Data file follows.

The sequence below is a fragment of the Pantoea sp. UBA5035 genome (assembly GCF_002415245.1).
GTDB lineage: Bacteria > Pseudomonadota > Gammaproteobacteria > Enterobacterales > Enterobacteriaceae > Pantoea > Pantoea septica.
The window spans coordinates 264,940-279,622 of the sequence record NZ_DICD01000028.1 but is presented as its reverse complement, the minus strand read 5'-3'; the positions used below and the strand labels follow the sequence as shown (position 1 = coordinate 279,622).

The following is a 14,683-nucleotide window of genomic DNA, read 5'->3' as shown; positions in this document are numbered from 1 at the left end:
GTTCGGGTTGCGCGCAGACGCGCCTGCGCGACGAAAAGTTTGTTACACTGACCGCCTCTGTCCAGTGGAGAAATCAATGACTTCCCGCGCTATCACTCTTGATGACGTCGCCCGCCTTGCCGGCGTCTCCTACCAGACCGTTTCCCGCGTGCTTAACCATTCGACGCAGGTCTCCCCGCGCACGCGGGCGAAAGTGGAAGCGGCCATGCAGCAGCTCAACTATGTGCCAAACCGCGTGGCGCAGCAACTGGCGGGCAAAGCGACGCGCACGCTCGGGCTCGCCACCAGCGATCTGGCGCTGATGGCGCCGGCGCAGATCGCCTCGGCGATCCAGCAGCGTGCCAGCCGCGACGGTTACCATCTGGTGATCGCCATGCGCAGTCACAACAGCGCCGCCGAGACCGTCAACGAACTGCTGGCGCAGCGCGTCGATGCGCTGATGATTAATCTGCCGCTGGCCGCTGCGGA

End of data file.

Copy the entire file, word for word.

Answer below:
The sequence below is a fragment of the Pantoea sp. UBA5035 genome (assembly GCF_002415245.1).
GTDB lineage: Bacteria > Pseudomonadota > Gammaproteobacteria > Enterobacterales > Enterobacteriaceae > Pantoea > Pantoea septica.
The window spans coordinates 264,940-279,622 of the sequence record NZ_DICD01000028.1 but is presented as its reverse complement, the minus strand read 5'-3'; the positions used below and the strand labels follow the sequence as shown (position 1 = coordinate 279,622).

The following is a 14,683-nucleotide window of genomic DNA, read 5'->3' as shown; positions in this document are numbered from 1 at the left end:
GTTCGGGTTGCGCGCAGACGCGCCTGCGCGACGAAAAGTTTGTTACACTGACCGCCTCTGTCCAGTGGAGAAATCAATGACTTCCCGCGCTATCACTCTTGATGACGTCGCCCGCCTTGCCGGCGTCTCCTACCAGACCGTTTCCCGCGTGCTTAACCATTCGACGCAGGTCTCCCCGCGCACGCGGGCGAAAGTGGAAGCGGCCATGCAGCAGCTCAACTATGTGCCAAACCGCGTGGCGCAGCAACTGGCGGGCAAAGCGACGCGCACGCTCGGGCTCGCCACCAGCGATCTGGCGCTGATGGCGCCGGCGCAGATCGCCTCGGCGATCCAGCAGCGTGCCAGCCGCGACGGTTACCATCTGGTGATCGCCATGCGCAGTCACAACAGCGCCGCCGAGACCGTCAACGAACTGCTGGCGCAGCGCGTCGATGCGCTGATGATTAATCTGCCGCTGGCCGCTGCGGA